Brown v. State

Annotate this Case

438 S.W.2d 926 (1969)

Minnie Beatrice BROWN, Appellant, v. The STATE of Texas, Appellee.

No. 41888.

Court of Criminal Appeals of Texas.

March 5, 1969.

Rehearing Denied April 23, 1969.

*927 Billy C. Powell, J. Robert Harris, Houston (on appeal only), for appellant.

Carol S. Vance, Dist. Atty., Fred Heacock, Asst. Dist. Atty., Houston, and Jim D. Vollers, State's Atty., Austin, for the State.



The offense is murder; the punishment thirty years.

The sufficiency of the evidence to show murder with malice is challenged. The evidence is undisputed that appellant shot and killed Jim Benson with a .22 caliber pistol.

Appellant, her husband, Jim Benson, and others were at the Dream Street Inn in Houston drinking beer. While involved in an argument, appellant's husband had a chair in his hand, and Jim Benson had a knife. Edgar Delane, the owner of the place, testified that he took the knife from Benson and the chair from appellant's husband; that some four or five seconds later appellant shot Benson. Doctor Robert A. Jordon, a pathologist, testified that the bullet entered the lower abdomen and passed through an artery causing Benson's death.

Appellant testified that the argument started because Jim Benson stated that her husband was going with another woman; that Benson got out his knife and said he was going to cut some "so-and-so" throats; that her husband grabbed a chair; that she was in fear of her life; that she was afraid that Benson was going to use the knife on her husband; that Benson's brother, O. D., came in and grabbed her husband by the shoulders; that some thirty or forty seconds after the fight started she shot the gun downward to halt the fight; that she did not see Delane take the knife from Benson; that she did not intend to shoot Jim Benson; and that after she shot one time, Delane took the gun from her.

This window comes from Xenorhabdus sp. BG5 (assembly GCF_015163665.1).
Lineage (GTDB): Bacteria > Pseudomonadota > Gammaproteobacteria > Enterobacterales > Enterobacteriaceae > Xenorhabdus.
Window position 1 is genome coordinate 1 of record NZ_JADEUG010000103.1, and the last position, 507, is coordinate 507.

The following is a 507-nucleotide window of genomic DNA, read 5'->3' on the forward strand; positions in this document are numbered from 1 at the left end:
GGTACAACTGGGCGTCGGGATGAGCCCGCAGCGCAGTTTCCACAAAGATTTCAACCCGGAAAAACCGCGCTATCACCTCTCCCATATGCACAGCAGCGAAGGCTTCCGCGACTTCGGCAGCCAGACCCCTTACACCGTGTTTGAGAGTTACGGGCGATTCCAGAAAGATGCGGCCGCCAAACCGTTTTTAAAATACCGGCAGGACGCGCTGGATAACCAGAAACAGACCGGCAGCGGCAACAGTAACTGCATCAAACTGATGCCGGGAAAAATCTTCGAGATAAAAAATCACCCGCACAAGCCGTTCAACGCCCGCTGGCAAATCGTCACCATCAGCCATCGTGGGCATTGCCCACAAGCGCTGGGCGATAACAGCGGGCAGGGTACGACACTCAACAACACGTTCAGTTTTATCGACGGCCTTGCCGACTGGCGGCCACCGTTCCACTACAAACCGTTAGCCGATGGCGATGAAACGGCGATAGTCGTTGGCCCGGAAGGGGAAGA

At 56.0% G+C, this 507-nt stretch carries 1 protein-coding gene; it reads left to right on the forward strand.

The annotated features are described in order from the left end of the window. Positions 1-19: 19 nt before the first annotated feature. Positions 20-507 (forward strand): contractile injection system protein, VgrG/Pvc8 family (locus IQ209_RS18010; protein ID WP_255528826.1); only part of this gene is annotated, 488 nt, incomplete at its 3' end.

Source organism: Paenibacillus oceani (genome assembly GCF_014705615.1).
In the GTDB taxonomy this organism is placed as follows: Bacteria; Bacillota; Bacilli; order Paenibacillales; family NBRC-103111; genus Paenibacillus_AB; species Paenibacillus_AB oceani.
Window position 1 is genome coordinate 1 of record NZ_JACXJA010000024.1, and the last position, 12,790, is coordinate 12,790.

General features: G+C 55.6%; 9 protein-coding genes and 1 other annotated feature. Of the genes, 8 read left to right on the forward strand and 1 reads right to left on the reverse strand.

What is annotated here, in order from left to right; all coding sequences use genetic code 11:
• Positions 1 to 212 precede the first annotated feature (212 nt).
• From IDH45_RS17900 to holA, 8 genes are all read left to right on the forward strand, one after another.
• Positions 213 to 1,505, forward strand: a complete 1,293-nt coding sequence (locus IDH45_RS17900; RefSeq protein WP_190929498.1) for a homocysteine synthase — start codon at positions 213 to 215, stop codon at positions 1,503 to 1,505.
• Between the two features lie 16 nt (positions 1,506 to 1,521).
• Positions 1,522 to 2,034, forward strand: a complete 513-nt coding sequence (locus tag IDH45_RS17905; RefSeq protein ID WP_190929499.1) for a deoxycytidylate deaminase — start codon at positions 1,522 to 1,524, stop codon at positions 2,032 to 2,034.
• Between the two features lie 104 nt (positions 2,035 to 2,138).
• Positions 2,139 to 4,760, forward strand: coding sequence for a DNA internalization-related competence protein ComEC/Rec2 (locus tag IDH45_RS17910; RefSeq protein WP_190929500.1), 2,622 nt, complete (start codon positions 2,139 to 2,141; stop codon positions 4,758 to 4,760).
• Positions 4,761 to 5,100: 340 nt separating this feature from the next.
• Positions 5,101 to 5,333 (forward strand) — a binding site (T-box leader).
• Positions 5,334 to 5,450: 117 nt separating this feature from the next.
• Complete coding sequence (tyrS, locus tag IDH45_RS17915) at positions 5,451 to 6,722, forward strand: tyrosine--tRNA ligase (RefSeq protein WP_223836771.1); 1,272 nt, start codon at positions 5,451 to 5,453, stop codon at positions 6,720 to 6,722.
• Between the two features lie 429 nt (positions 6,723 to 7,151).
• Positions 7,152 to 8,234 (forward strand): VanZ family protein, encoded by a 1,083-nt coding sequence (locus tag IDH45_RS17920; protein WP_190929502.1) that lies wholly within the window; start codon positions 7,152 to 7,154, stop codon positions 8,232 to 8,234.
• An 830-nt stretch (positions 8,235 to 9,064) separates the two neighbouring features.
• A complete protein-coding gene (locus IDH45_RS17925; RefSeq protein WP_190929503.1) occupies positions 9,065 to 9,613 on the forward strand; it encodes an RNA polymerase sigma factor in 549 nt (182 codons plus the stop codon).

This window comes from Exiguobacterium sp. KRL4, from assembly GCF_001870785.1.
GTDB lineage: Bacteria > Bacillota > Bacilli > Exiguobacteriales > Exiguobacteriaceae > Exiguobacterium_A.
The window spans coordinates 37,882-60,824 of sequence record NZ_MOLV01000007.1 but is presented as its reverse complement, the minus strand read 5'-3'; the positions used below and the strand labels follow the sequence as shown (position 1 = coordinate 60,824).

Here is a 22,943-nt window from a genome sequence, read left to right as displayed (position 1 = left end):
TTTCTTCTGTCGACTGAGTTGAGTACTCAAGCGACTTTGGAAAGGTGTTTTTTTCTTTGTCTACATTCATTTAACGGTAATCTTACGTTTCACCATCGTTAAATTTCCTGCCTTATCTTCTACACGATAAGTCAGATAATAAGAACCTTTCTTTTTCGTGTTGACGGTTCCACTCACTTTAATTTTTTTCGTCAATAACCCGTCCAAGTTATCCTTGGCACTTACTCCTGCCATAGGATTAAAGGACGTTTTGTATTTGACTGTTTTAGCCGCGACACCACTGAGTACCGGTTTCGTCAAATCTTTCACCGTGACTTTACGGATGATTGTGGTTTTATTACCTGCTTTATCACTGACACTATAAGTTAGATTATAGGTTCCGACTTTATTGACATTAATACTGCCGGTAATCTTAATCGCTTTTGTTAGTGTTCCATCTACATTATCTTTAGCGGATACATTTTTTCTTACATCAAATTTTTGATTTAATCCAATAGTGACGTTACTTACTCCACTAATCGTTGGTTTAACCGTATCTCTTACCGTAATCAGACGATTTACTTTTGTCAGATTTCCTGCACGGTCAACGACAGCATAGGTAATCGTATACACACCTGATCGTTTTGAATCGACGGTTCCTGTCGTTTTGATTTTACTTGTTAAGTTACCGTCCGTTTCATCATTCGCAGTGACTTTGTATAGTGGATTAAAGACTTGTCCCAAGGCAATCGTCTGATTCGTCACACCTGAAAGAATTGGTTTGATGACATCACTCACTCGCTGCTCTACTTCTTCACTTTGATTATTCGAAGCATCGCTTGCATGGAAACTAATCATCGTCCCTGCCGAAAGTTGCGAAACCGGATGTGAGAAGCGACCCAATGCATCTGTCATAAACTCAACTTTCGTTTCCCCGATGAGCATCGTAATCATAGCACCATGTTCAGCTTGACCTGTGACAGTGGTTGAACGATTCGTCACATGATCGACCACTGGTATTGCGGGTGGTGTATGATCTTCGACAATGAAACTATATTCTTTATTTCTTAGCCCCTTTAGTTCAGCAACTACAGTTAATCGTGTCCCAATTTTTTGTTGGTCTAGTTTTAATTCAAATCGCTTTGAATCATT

There was sufficient evidence for the jury to find malice. See Burns v. State, 159 Tex.Cr.R. 183, 262 S.W.2d 406.

Malice can be inferred from the use of a deadly weapon. Rodriguez v. State, 375 S.W.2d 289. In Brown v. State, Tex.Cr.App., 216 S.W.2d 226, this court held that the intended shooting of one with a pistol was sufficient to authorize the jury to find that the shooting was actuated by malice. 4 Branch's Ann.P.C.2d, Sec. 2189, p. 534; 29 Tex.Jur.2d 300, 302, Sec. 189, Notes 13-14. Article 45, Vernon's Ann.P. C., provides: "The intention to commit an offense is presumed whenever the means used is such as would ordinarily result in the commission of the forbidden act."

The trial court charged on murder with and without malice, self-defense and defense of her husband. The jury found the disputed facts against appellant; the first ground of error is overruled.

It is next contended that the trial court erred in refusing to permit appellant to present evidence of good character during the guilt or innocence part of her trial. Appellant's counsel stated, "Your *928 Honor, We have some character witnesses we'd like to put on. I would like to call." An objection by the state was sustained. The record contains no formal or informal bill of exception showing the excluded testimony she sought to adduce. Under Art. 40.09, Sec. 6(d)(1), V.A.C.C.P., a request may be made to the court to retire the jury to adduce the excluded testimony, or an offer of proof in the form of a statement may be made to apprise the court of what the excluded evidence would show.

No request to retire the jury was made. The record contains no offer of proof. It is not shown whether the character witnesses were to testify as to the character or reputation of the appellant, her husband, or the deceased. Nothing is presented for review. Hill v. State, 403 S.W.2d 797; Johnson v. State, 379 S.W.2d 329; Boyett v. State, Tex.Cr.App., 368 S.W.2d 769. See 13A Texas Digest Criminal Law; 5 Tex.Jur.2d 354, Sec. 209.

The judgment is affirmed.